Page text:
A surprising number of the top tech startups in China were founded by former employees of the online news service of Chinese internet company NetEase. These include YY (online interactive entertainment), Momo (mobile social networking), Snowball Finance (financial social media), Chunyu (mobile healthcare) and Jingguanyu (online education). All the founders or CEOs of these startups were once chief editor or deputy editor-in-chief at NetEase News.

There are, of course, also many good tech startups founded by former employees of other big Chinese internet companies such as Alibaba and Tencent, but few of them have expanded beyond their former employers’ core business (e-commerce with Alibaba and social/gaming with Tencent). By contrast, those founded by NetEase alumni have little to do with the core functions of NetEase, such as e-mail, online news and gaming.

YY started as a voice chat service for game players and has since transformed into an interactive video platform. The sectors the platform now covers include music, gaming, education and dating. The majority of its revenues come from virtual item sales. So far it’s the only company of its kind in China or even around the world. YY went public on the NASDAQ in late 2012 and now is trading at a US$3.5 billion market cap.

Chunyu Doctor is a mobile healthcare app enabling users to interact with doctor, with the platform paying doctors to answer questions. Doctors can list their offerings while the platform gets a revenue share. Founded in 2011, Chunyu raised Series C funding earlier this year.

Financial social media Xueqiu (or ‘Snowball’) is one of the most popular social media for financial professionals and stock investors. It has raised three rounds of funding totalling over US$53 million.

Momo is the new star in China’s social networking market. Co-founder and CEO Tang Yan worked at NetEase from 2003 to 2011, when he left his post of editor-in-chief at NetEase’s news service. Four other co-founders of Momo also came from NetEase. Tang’s wife, now director and the president of Momo’s US operations, once worked at NetEase too.

Momo co-founders include Li Yong, former editor-in-chief and vice president at NetEase, who also founded online education startup Beijing Jingguanyu Technology. The company developed Fenbi.com, a social platform, and recently shifted focus to Yuantiku, an online database and solution for exam questions. It has raised three rounds of funding.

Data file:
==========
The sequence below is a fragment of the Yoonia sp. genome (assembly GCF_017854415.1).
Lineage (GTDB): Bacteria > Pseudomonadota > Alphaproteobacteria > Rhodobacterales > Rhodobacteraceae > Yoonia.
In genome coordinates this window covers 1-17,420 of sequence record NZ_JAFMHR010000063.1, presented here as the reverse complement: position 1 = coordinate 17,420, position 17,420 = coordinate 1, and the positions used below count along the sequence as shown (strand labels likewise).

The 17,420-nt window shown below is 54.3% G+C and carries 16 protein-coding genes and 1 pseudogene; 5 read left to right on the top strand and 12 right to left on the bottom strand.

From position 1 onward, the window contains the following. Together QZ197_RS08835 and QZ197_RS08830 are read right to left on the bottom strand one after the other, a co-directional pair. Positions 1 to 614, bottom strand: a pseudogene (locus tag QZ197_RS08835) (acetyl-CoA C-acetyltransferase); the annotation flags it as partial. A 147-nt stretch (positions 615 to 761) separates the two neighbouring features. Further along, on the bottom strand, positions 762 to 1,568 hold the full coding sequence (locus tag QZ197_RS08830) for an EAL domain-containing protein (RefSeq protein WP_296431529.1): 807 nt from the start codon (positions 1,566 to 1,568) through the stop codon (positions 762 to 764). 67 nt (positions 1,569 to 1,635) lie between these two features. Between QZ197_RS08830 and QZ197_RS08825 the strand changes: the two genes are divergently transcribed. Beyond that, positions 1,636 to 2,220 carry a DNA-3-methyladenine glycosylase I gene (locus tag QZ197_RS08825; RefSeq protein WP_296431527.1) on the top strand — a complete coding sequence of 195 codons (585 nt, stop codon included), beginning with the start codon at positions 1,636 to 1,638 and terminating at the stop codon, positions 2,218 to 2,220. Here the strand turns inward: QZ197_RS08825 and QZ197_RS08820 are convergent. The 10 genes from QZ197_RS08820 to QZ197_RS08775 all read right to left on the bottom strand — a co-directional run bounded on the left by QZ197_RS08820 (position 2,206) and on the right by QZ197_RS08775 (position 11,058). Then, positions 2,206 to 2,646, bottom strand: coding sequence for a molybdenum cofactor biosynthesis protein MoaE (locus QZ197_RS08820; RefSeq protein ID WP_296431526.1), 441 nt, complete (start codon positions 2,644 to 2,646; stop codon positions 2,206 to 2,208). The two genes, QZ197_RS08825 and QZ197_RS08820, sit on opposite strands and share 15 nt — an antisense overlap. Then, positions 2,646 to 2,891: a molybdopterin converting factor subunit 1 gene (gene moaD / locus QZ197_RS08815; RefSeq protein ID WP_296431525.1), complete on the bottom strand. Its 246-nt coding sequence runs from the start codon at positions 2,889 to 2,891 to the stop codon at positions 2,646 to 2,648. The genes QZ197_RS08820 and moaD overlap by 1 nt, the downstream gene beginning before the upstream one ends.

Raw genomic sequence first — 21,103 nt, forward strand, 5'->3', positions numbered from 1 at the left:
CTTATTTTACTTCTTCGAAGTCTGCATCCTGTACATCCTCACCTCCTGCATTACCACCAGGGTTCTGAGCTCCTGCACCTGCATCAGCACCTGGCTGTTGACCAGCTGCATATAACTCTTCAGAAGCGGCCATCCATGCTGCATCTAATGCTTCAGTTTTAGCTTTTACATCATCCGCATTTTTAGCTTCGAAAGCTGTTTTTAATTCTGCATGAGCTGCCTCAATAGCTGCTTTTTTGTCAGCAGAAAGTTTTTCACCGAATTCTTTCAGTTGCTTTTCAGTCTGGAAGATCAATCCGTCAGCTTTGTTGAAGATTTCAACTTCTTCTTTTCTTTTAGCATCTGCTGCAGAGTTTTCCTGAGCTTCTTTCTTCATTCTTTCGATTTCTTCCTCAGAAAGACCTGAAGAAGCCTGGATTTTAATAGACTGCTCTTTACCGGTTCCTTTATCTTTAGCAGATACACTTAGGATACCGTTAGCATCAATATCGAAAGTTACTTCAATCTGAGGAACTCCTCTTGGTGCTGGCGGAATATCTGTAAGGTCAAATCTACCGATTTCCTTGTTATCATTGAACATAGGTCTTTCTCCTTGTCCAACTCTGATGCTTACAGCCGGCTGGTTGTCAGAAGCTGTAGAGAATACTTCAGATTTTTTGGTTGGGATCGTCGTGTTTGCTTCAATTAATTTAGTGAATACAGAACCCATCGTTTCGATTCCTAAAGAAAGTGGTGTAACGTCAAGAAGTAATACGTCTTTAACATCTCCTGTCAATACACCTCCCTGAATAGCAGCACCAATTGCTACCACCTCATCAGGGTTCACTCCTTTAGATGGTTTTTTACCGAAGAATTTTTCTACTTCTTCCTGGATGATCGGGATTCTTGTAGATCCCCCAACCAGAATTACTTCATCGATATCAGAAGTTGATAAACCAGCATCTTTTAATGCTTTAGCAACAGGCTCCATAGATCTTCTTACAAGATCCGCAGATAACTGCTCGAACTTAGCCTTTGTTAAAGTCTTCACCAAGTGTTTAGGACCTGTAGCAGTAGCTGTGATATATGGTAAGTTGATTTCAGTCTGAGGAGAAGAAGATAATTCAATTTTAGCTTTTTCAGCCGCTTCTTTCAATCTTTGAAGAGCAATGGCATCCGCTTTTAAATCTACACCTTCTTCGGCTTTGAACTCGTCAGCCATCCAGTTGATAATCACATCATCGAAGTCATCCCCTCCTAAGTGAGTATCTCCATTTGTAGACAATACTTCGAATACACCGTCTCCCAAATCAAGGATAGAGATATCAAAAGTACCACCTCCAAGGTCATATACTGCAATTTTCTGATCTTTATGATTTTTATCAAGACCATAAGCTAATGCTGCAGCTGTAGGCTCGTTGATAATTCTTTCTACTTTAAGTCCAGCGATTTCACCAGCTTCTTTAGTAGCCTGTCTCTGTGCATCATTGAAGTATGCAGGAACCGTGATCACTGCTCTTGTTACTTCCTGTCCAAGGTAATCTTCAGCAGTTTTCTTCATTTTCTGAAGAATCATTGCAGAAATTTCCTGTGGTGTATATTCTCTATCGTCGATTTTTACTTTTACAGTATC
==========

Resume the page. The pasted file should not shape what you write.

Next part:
Local media jokingly call NetEase “the best startup incubator”, but NetEase doesn’t seem to be amused. NetEase has showed no interest in the startups founded by its former employees. NetEase alumni don’t find their former employer proud of what they’ve achieved, either.

Momo is expected to be listed in the U.S. tomorrow. NetEase appears unhappy about that, and today issued  a statement accusing Tang Yan of breaching his employment contract. It claims Tang founded Momo when still working at NetEase and hired his wife’s advertising company, causing a conflict of interest. (Tang’s wife co-founded an advertising company after leaving NetEase).

According to Momo’s IPO filing updated two weeks ago, Tang last month received a letter from a law firm on behalf of Wangzhiyi Information Technology (Beijing), a company affiliated with Netease, which addressed the issues mentioned above, requesting Tang apologize in writing. Tang had not done so before NetEase’s statement.

It’s unknown whether NetEase will take further legal action, but it is considered odd by many in China’s tech industry that a former employer should litigate one day before a former employee’s company goes to IPO.

Editing by Mike Cormack (@bucketoftongues)

Tracey Xiang is Beijing, China-based tech writer. Reach her at traceyxiang@gmail.com

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